Oh wow, I’m definitely going to be following this thread! I’ve got a FW16 coming (batch 12), so it’ll be a bit before I can even contemplate this, but very, VERY cool. And very happy to alpha/beta test things on the FW16, although I think it might be more challenging since it those pogo pin connector things.


I admire the effort put into this project, but from following various keyboard customisation efforts which have all failed due to the depth constraint have concluded that input customisation is not something that Framework design really lends itself to. I cannot help but think the forthcoming MNT Reform Next would be a better candidate for such projects. Whilst less bulky than the traditional design, the depth of the keyboard is sufficient for mechanical switches.

It is not shown with a pointing stick but is still in the prototyping stages, so there is a possibility such a feature might be added at this stage if enough people demand it.

The Reform products are already discussed on the forum here and here.


Thanks David, MNT Reform Next looks great!


Yeah, the MNT Reforms are pretty awesome, although for myself I’m willing to make a few compromises for a more streamlined package like Framework offers, rather than something quite so chunky. Although they do have the better part of the 90s sturdy laptop look, rather than the 00s cheap crap consumer look.


Upthread I worked out some of the details needed to shim the hinge to allow more height and I think it’s reasonable. Agreed that the depth constraints are very challenging but I think there’s a reasonable way around that.

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Board arrived and RP2040 works (after a little bit of resoldering the USB-C connector, which wasn’t assembled quite flush). I’ve got the basic matrix mapped out with the help of a little circuit python script running on the rp2040. The next step is to figure out the LEDs and the trackpoint.


Making decent progress on the pinout:

For some reason I can’t figure out how the FnLn, Mute, MicMute, and CapsLock LEDs are driven. The diode checker on my multimeter doesn’t show any obvious suspects, and driving the unassigned pins high or low doesn’t do anything. :frowning:


If you can find the schematic for the laptop it goes into things like this get a lot easier

Edit: I did find a jaguar 2 schematic floathing around on the internet but the keyboard connector on that thing is like 45 pins not just 20 so not sure I got that right.

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So referencing back this, I’d REALLY appreciate it if you’d also evaluate if a standard pop-rivet size can be used as well. Some of us have the tool, not that it’s very expensive, and could use those as well. Or possibly make the interior threaded, and use some wide headed small screws? Ideally with some threadlocker of course.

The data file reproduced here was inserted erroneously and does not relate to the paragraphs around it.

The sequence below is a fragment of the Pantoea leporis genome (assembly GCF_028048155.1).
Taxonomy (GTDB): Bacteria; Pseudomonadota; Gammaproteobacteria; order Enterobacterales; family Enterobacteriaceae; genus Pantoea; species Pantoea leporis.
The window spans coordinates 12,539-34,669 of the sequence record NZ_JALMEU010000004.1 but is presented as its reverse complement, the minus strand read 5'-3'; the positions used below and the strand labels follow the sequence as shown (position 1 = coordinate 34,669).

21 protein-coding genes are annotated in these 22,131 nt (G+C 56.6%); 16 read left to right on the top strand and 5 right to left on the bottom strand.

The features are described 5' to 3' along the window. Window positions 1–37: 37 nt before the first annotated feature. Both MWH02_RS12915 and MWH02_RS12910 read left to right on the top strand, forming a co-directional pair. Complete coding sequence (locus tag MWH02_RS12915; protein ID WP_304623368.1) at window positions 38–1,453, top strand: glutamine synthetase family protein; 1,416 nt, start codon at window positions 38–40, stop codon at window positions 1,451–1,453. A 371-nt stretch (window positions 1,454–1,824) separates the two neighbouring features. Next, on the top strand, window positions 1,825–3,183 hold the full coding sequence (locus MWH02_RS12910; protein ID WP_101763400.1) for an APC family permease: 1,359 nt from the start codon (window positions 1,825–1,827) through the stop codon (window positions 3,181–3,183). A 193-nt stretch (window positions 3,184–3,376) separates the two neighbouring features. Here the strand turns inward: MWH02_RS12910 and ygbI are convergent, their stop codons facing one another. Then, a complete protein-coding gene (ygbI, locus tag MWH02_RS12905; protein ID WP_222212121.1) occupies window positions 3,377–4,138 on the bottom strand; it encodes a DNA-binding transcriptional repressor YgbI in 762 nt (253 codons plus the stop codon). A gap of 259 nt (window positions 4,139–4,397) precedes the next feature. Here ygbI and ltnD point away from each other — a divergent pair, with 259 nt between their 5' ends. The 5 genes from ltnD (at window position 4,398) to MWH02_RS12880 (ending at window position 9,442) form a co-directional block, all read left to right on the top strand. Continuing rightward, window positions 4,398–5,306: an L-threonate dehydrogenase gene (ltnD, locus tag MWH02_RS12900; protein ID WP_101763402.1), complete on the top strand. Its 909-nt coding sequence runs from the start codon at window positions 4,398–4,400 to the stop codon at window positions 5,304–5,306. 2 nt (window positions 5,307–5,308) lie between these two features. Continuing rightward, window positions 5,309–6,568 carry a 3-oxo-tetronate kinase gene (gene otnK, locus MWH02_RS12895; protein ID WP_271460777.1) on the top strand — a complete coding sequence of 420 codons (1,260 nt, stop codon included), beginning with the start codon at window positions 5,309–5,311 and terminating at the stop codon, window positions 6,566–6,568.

This was good advice and I did find the schematic online after some digging. It turns out they are active low, but there’s a necessary 3.3V power connection I hadn’t previously identified. Anyway, I understand the purpose of all the pins now, it’s just a matter of building an appropriate QMK against my prototype – and then probably doing a rev 2 of my board with everything neat and tidy (and an MCP23017 I/O expander to handle the 16 DRV lines). Maybe I’ll try to include the appropriate pogo pin connector for the Framework 16 Input Module, although without better docs on the exact mechanical specs, I can’t pretend that it would drop in and Just Work. As mentioned above, with the built-in mouse buttons, the X1 Carbon Gen 10 keyboard exceeds the height of the keyboard module by 21mm, so this would be a “double height” replacement that would replace the touchpad module as well – and the touchpad module specs haven’t been published yet. But with a pogo pin connector maybe I’ll qualify for the Input Module developer program. :slight_smile:

(What would actually be most helpful is a STEP file of the entire chassis top, minus the modules. I don’t need assemblies or details, just the location of any protrusions, etc, so I can slot in my own design in CAD and check for intersections, or print out a mock up and test fit things.)


This entire thread excites me, I’ll be keeping an eye on it

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I have very long ago outsourced storing my knowledge to the Internet :slight_smile: so I put trackpoint protocol “chx_” into Kagi and yeah I did post the protocol a few years ago: it’s PS/2. links to IBM TPPS/2 TrackPoint which has a short list of ThinkPads using ps/2:ibm-000a-tpps-2-trackpoint.